Sometimes the bend or crease in your cutting mat is too much for you to fix. It’s time to buy a new cutting mat. You can get a large multi-pack from Cricut or check out Craft-e-Corner for bundles and sales on Cricut Mats and products. As always Amazon carries both Cricut brand mats, Silhouette brand and off-brand but I can’t speak to the quality of the non-name brand mats.

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Warped Self Healing Cutting Mats

Unlike the sticky cutting mats for Cricut and Silhouette machines, self healing cutting mats are designed to last for years and years of repetitive use. Self healing mats are also typically thicker than a Cricut or Silhouette mat, and they don’t have adhesive. Both of those properties make them easier to flatten without damaging them. 

As with Cricut mats, to keep your mats from warping in the first place, it’s best to store them flat or hanging up on a wall. If a mat is just propped vertically against a wall it can bend and warp under its own weight. This is why a vertically stored mat needs to be well supported or hung.

Why Is Your Self Healing Cutting Mat Warped?

Self-healing cutting mats are made of plastics or rubbers, topped with a layer of vinyl, making them susceptible to warping in extreme heat. Like Cricut and Silhouette mats, these mats are usually thin and flexible. If your mat becomes misshapen or bent when it’s hot, this can cause mild warping.

These mats also come in substantial sizes, so it can be challenging to store them flat. Storing self-healing mats vertically will warp them, however. They aren’t rigid enough to stand up unsupported.

If you lean them against a wall or tuck them into a shelf, a vertically stored mat will bend. The weight of the mat will bow it, creating a curve. Hanging your mat is an option to store it vertically while still providing proper support.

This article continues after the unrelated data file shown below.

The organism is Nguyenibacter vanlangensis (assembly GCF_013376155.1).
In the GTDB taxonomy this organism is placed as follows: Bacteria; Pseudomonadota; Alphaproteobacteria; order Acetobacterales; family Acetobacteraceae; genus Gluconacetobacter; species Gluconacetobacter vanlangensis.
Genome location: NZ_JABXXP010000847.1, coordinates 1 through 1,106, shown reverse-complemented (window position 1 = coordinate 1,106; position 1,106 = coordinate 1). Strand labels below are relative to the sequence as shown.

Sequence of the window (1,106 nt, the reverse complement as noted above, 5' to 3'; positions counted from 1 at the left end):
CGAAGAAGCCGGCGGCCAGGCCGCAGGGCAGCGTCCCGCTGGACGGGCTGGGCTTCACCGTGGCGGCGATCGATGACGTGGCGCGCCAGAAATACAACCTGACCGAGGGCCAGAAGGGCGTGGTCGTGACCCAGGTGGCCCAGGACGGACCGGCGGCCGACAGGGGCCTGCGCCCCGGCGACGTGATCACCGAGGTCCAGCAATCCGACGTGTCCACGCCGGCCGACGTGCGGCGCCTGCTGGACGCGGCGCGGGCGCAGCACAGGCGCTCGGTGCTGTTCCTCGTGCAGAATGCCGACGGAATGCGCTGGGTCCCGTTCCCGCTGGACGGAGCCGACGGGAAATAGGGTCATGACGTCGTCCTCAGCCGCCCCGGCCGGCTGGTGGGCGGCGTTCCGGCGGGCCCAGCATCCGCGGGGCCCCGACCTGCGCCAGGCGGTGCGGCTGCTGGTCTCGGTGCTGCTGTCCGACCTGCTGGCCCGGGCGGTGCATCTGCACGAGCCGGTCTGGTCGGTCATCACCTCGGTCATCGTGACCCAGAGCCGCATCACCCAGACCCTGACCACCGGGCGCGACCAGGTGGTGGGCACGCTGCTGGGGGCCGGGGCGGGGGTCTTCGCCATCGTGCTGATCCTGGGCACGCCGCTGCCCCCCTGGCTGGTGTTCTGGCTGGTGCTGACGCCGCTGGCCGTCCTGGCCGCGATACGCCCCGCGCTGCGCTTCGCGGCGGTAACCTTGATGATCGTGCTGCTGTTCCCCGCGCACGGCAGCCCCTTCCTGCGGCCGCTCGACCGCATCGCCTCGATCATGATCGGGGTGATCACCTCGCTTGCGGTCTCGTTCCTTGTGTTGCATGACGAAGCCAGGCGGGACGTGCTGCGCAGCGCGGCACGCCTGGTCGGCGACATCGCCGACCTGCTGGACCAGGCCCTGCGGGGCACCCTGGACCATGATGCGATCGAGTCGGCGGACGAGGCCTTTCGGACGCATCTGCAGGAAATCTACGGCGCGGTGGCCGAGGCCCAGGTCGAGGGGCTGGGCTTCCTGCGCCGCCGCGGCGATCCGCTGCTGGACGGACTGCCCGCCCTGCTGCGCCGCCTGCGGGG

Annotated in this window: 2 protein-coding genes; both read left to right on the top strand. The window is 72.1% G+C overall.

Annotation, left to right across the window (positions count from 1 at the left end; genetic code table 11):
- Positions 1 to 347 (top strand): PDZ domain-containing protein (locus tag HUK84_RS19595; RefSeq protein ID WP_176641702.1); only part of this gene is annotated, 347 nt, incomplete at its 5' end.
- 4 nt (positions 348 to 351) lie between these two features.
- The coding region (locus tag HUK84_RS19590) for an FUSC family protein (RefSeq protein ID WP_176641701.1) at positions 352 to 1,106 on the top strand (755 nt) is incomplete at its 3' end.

You should also be mindful about storing your mat near heating vents or other areas that are frequently warm. Even if your mat is stored flat, nearby heat can warm it up enough for it to buckle or warp.

How To Fix a Warped Self-Healing Mat

Fixing a warped self-healing cutting mat is easier than fixing a warped cutting machine mat. Since there is no adhesive to worry about, there are more methods to flatten this kind of mat.

The first method is the same as for Cricut mats: lay the mat flat and cover it with heavy objects for a few hours. If this isn’t enough, you can try gently heating the mat first. 

There are a few ways to warm up your mat. In warmer seasons, you may be able to leave your mat in the sun for a few minutes to soften it up. You want your mat to be warm to the touch but not hot.

When it’s too cold for that to work, you can iron a self-healing cutting mat without damaging it. Lay your mat down between two damp towels on a flat surface.

You don’t want to put your iron directly onto the mat, as that could melt it too much or damage the grid pattern printed on the top. The towels will protect the mat and produce a little steam. 

Using a low-to-medium heat setting, gently press your iron on the top towel until the mat is warm to the touch, focusing on the warped area. When it’s warm, place heavy objects over the mat to coax it back into shape.

If you have another large flat object, like a piece of plywood or plexiglass, you can place that on your cutting mat. Then place the heavy objects onto the second flat object. This will help evenly distribute pressure over the mat to get it as flat as possible. 

iron on a towel heating a self healing cricut mat

Final Thoughts

If your cutting mats get warped, you don’t have to panic and throw them away! The best way to fix a warped cutting mat is with gentle pressure, gravity, and a little time, no matter what kind of mat it is. The longer you keep the pressure on, the more likely the mat will flatten out.

Storing your mats flat and away from heat sources will help you avoid warping in the first place. Hanging them up is a great alternative for crafters without enough table space to store them flat!

Other Common Cricut Issues

These are a few common issues crafters have with their Cricuts. Find out why they happen and how to fix them.